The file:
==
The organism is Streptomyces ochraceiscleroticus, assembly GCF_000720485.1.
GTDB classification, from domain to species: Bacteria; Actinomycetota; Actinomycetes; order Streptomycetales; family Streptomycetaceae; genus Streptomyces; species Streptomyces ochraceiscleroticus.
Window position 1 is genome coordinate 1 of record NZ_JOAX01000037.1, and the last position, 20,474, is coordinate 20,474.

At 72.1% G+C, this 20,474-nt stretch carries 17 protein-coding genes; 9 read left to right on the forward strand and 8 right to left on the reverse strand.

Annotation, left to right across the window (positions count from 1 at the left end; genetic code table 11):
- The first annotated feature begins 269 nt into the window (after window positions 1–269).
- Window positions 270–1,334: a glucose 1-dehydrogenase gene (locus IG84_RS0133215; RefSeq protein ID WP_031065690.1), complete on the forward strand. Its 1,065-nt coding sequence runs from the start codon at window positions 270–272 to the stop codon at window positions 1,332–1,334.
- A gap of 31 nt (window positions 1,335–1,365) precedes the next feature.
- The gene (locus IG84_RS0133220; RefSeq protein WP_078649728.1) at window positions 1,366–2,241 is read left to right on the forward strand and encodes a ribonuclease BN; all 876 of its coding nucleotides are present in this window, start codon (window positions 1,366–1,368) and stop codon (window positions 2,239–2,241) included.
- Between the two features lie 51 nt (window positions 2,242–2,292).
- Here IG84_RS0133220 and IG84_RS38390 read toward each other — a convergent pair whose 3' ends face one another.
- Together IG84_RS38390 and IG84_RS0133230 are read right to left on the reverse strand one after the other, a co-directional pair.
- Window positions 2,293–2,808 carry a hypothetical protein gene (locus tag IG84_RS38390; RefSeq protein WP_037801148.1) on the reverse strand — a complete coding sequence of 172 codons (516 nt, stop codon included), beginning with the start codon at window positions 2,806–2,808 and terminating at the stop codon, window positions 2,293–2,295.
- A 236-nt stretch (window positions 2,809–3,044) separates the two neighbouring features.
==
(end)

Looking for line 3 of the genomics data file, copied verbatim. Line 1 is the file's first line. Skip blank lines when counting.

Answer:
Window position 1 is genome coordinate 1 of record NZ_JOAX01000037.1, and the last position, 20,474, is coordinate 20,474.